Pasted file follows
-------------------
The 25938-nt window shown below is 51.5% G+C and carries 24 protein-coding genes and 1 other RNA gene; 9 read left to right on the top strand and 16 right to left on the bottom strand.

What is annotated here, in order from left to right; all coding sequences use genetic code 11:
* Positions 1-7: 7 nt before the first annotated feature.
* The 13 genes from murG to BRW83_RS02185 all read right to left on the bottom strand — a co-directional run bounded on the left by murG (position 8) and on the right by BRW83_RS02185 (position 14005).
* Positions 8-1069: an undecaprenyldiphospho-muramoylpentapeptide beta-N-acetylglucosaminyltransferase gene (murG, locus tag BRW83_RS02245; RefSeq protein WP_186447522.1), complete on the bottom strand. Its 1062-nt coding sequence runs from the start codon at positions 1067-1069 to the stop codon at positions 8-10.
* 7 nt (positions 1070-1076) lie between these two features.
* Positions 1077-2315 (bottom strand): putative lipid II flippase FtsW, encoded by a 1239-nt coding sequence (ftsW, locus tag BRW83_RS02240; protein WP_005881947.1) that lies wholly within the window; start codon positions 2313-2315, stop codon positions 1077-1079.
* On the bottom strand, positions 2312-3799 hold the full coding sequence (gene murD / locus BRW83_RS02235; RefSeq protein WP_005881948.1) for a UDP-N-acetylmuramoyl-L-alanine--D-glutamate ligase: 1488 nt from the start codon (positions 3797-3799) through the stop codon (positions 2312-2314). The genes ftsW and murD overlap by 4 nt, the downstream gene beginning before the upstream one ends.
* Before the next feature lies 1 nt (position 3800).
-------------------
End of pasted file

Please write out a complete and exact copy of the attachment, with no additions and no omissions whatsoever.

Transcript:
The 25938-nt window shown below is 51.5% G+C and carries 24 protein-coding genes and 1 other RNA gene; 9 read left to right on the top strand and 16 right to left on the bottom strand.

What is annotated here, in order from left to right; all coding sequences use genetic code 11:
* Positions 1-7: 7 nt before the first annotated feature.
* The 13 genes from murG to BRW83_RS02185 all read right to left on the bottom strand — a co-directional run bounded on the left by murG (position 8) and on the right by BRW83_RS02185 (position 14005).
* Positions 8-1069: an undecaprenyldiphospho-muramoylpentapeptide beta-N-acetylglucosaminyltransferase gene (murG, locus tag BRW83_RS02245; RefSeq protein WP_186447522.1), complete on the bottom strand. Its 1062-nt coding sequence runs from the start codon at positions 1067-1069 to the stop codon at positions 8-10.
* 7 nt (positions 1070-1076) lie between these two features.
* Positions 1077-2315 (bottom strand): putative lipid II flippase FtsW, encoded by a 1239-nt coding sequence (ftsW, locus tag BRW83_RS02240; protein WP_005881947.1) that lies wholly within the window; start codon positions 2313-2315, stop codon positions 1077-1079.
* On the bottom strand, positions 2312-3799 hold the full coding sequence (gene murD / locus BRW83_RS02235; RefSeq protein WP_005881948.1) for a UDP-N-acetylmuramoyl-L-alanine--D-glutamate ligase: 1488 nt from the start codon (positions 3797-3799) through the stop codon (positions 2312-2314). The genes ftsW and murD overlap by 4 nt, the downstream gene beginning before the upstream one ends.
* Before the next feature lies 1 nt (position 3800).